Roll out the pork barrel

I have given National a bit of stick here over the last couple of weeks about its employment relations policies. Now it is Labour’s turn to cop some, on a different issue.

Today, Transport Minister Annette King announced that North Shore outpost Whangaparaoa’s pet Penlink roading project would be funded from the Auckland Regional Petrol Tax. This is the worst example of pork barrel politics since the political demise of the Prince of Pork, Rob Muldoon.

Maybe we Greens are sometimes too trusting when we are given assurances from other political parties. Only three months ago, Jeanette Fitzsimons spoke in Parliament on the Land Transport Management Amendment Bill:

In fact, after the regional priorities have been established and applied to the first 5c that Auckland will fund through the regional fuel tax, Ministers can add a second 5c that does not go through that process and that they do not put through that process, and Ministers are not obliged any longer, after the select committee—as they were when the bill came in—to be satisfied that their projects are consistent with the region’s priorities.

This is the worst kind of roading pork-barrel politics, and I do not believe that the Government intended it. It took me so much time last night, when I had another look at this, to work circuitously around the clauses, and around the actual impact of what the select committee had done, that I think it is a mistake. I do not believe that Ministers would want to force Aucklanders to pay the interest costs, through a regional fuel tax, on roading projects that they had not chosen and that were not consistent with their priorities.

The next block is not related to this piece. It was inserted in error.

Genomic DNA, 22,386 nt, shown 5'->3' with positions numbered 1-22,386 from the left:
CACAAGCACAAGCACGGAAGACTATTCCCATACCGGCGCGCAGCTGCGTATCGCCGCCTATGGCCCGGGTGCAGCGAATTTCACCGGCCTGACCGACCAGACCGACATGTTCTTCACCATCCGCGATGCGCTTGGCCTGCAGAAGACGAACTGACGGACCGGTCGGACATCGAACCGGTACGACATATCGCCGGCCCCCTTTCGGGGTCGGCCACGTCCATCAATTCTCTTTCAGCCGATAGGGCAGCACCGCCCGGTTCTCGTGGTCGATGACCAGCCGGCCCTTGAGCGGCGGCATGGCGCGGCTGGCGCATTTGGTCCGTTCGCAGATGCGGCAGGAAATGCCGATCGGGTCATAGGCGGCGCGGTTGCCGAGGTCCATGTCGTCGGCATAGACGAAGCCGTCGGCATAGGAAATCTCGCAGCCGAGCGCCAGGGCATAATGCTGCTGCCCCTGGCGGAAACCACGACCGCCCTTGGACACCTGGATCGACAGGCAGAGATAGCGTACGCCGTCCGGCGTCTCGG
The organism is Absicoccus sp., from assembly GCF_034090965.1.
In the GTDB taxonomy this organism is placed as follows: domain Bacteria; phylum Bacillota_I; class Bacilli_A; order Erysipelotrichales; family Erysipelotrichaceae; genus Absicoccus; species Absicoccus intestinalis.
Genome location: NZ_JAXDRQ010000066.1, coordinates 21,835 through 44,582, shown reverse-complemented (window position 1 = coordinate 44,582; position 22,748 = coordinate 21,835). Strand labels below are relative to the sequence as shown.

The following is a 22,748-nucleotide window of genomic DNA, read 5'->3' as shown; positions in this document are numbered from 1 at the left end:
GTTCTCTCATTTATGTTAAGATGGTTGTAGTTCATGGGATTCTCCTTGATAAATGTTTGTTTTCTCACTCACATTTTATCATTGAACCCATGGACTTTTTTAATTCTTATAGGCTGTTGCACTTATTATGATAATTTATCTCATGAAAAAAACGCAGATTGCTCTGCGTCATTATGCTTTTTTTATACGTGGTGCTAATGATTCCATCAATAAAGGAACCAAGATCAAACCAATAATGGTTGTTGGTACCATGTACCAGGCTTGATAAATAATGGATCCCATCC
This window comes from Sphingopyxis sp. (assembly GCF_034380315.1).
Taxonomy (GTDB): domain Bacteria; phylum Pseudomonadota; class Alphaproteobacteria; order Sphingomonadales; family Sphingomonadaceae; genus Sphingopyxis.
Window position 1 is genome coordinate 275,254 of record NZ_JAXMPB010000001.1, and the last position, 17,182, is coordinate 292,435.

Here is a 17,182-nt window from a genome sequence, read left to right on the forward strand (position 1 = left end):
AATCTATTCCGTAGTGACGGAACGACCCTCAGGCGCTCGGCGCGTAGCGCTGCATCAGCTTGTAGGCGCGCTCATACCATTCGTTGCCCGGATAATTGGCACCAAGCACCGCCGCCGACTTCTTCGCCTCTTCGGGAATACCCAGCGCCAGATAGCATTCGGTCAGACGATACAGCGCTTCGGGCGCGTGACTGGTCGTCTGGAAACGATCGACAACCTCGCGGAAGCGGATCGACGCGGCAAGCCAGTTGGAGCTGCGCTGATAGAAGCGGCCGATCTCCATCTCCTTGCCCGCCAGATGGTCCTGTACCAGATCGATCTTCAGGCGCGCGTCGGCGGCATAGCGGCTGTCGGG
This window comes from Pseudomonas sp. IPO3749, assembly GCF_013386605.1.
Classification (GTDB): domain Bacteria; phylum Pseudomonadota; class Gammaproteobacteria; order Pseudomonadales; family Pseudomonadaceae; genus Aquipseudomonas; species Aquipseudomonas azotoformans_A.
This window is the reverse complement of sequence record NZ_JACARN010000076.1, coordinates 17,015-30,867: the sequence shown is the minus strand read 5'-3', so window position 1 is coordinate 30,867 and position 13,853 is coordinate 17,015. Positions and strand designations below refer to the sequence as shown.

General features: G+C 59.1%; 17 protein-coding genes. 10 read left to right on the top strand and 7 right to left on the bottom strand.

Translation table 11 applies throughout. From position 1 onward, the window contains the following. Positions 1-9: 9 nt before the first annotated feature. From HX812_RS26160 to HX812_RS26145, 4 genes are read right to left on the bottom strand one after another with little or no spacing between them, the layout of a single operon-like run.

So the Greens negotiated an amendment to the legislation to ensure this would not happen:

65M Additional capital projects may be included in proposed regional fuel tax scheme for Auckland region
(1) If the proposed regional fuel tax scheme that is lodged with the responsible Ministers under section 65K is for the Auckland region, the responsible Ministers may amend the proposed scheme by including 1 or more capital projects that the responsible Ministers have identified as priorities for the Auckland region, provided that the responsible Ministers are satisfied that the projects are consistent with the Auckland regional land transport strategy.

Now the Minister of Transport, Annette King, has said that she will approve funding of the Whangaparaoa Penlink road from Auckland’s regional petrol tax.

Jeanette was quick to respond. This extravagant roading project is not consistent with the Auckland Region Land Transport Strategy. It is the pipe dream of Rodney Mayor (elected under FPP with 29% of the vote) and former ACT MP Penny Webster. It is totally inconsistent with plans to get Auckland moving, because it will just encourage more commuter cars onto Auckland roads. And, above all, it is not consistent with the Auckland land transport strategy adopted by the Auckland Regional Council.

So it is strongly arguable that Annette King’s proposal is completely unlawful, as well as being one of the worst incidences of pork barrel politics designed to get votes from an outlying Auckland suburb that normally votes overwhelmingly National.